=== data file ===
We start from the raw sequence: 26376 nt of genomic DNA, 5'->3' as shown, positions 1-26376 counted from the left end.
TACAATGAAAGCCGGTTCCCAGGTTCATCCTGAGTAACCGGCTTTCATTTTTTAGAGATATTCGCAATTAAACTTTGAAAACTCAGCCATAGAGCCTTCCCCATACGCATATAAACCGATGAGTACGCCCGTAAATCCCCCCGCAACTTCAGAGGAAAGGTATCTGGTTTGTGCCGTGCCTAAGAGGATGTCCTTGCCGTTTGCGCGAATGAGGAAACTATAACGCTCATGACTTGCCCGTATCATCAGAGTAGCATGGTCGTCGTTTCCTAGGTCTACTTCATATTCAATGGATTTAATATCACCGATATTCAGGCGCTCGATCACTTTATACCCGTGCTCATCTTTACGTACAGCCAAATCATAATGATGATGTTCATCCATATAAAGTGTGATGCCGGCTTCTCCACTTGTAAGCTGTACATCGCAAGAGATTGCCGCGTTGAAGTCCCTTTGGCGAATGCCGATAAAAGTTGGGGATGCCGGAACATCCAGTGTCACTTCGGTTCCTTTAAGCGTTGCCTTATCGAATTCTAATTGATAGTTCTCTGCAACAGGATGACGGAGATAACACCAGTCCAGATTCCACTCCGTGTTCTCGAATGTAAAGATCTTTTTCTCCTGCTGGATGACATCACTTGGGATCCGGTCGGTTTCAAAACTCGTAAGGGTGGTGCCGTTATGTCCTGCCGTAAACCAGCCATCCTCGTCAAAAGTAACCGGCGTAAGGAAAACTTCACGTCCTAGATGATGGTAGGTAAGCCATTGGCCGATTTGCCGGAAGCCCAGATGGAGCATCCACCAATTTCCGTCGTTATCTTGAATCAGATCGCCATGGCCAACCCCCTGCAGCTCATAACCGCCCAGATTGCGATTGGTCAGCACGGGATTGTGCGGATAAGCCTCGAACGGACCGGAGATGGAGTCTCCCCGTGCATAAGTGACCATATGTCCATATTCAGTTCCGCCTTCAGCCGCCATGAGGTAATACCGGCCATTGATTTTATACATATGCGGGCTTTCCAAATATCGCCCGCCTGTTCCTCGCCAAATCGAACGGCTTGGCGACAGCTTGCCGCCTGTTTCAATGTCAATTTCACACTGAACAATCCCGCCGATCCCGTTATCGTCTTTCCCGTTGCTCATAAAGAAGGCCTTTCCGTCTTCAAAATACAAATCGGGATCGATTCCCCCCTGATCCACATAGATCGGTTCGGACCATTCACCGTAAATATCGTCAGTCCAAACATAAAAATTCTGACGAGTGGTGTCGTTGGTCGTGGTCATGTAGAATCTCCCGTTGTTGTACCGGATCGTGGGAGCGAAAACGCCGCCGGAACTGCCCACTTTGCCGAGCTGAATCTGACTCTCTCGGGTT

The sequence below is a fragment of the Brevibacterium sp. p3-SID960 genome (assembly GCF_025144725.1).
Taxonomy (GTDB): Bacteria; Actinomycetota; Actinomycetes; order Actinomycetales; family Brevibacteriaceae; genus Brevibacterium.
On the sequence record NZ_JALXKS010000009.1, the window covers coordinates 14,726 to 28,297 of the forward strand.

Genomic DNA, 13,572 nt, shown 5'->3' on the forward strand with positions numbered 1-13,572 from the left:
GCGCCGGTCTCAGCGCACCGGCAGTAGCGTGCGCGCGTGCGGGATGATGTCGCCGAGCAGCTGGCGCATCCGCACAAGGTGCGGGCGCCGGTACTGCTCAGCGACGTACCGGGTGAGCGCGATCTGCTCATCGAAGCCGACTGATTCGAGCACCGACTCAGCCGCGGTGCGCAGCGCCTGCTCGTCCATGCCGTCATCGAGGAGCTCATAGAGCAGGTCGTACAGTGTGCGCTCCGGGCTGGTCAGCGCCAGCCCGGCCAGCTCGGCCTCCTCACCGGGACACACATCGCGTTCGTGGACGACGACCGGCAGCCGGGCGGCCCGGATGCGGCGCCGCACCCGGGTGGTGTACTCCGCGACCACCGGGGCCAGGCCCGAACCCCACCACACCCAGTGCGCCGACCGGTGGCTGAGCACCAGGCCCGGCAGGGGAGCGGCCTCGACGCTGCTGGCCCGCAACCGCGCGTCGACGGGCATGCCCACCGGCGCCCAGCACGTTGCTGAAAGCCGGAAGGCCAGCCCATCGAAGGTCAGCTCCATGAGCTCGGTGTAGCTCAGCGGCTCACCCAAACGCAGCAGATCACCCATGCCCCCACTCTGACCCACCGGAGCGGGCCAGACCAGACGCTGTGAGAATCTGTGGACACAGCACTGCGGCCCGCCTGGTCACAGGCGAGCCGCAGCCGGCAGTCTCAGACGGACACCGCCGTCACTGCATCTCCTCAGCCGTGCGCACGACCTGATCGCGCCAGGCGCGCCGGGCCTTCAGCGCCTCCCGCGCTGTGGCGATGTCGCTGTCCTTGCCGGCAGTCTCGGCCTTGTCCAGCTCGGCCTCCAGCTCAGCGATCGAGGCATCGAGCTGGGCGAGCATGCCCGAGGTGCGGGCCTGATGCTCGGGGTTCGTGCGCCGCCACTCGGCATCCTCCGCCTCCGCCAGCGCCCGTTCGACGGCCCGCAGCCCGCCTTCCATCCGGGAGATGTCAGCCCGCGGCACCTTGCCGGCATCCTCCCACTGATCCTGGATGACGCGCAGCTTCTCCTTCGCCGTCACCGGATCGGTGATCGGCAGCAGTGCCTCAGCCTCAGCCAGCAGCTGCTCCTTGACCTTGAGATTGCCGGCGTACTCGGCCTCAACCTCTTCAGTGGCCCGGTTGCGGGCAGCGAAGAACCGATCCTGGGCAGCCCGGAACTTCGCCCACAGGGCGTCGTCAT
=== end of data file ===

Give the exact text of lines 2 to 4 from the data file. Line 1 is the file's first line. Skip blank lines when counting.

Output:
TACAATGAAAGCCGGTTCCCAGGTTCATCCTGAGTAACCGGCTTTCATTTTTTAGAGATATTCGCAATTAAACTTTGAAAACTCAGCCATAGAGCCTTCCCCATACGCATATAAACCGATGAGTACGCCCGTAAATCCCCCCGCAACTTCAGAGGAAAGGTATCTGGTTTGTGCCGTGCCTAAGAGGATGTCCTTGCCGTTTGCGCGAATGAGGAAACTATAACGCTCATGACTTGCCCGTATCATCAGAGTAGCATGGTCGTCGTTTCCTAGGTCTACTTCATATTCAATGGATTTAATATCACCGATATTCAGGCGCTCGATCACTTTATACCCGTGCTCATCTTTACGTACAGCCAAATCATAATGATGATGTTCATCCATATAAAGTGTGATGCCGGCTTCTCCACTTGTAAGCTGTACATCGCAAGAGATTGCCGCGTTGAAGTCCCTTTGGCGAATGCCGATAAAAGTTGGGGATGCCGGAACATCCAGTGTCACTTCGGTTCCTTTAAGCGTTGCCTTATCGAATTCTAATTGATAGTTCTCTGCAACAGGATGACGGAGATAACACCAGTCCAGATTCCACTCCGTGTTCTCGAATGTAAAGATCTTTTTCTCCTGCTGGATGACATCACTTGGGATCCGGTCGGTTTCAAAACTCGTAAGGGTGGTGCCGTTATGTCCTGCCGTAAACCAGCCATCCTCGTCAAAAGTAACCGGCGTAAGGAAAACTTCACGTCCTAGATGATGGTAGGTAAGCCATTGGCCGATTTGCCGGAAGCCCAGATGGAGCATCCACCAATTTCCGTCGTTATCTTGAATCAGATCGCCATGGCCAACCCCCTGCAGCTCATAACCGCCCAGATTGCGATTGGTCAGCACGGGATTGTGCGGATAAGCCTCGAACGGACCGGAGATGGAGTCTCCCCGTGCATAAGTGACCATATGTCCATATTCAGTTCCGCCTTCAGCCGCCATGAGGTAATACCGGCCATTGATTTTATACATATGCGGGCTTTCCAAATATCGCCCGCCTGTTCCTCGCCAAATCGAACGGCTTGGCGACAGCTTGCCGCCTGTTTCAATGTCAATTTCACACTGAACAATCCCGCCGATCCCGTTATCGTCTTTCCCGTTGCTCATAAAGAAGGCCTTTCCGTCTTCAAAATACAAATCGGGATCGATTCCCCCCTGATCCACATAGATCGGTTCGGACCATTCACCGTAAATATCGTCAGTCCAAACATAAAAATTCTGACGAGTGGTGTCGTTGGTCGTGGTCATGTAGAATCTCCCGTTGTTGTACCGGATCGTGGGAGCGAAAACGCCGCCGGAACTGCCCACTTTGCCGAGCTGAATCTGACTCTCTCGGGTT

The sequence below is a fragment of the Brevibacterium sp. p3-SID960 genome (assembly GCF_025144725.1).
Taxonomy (GTDB): Bacteria; Actinomycetota; Actinomycetes; order Actinomycetales; family Brevibacteriaceae; genus Brevibacterium.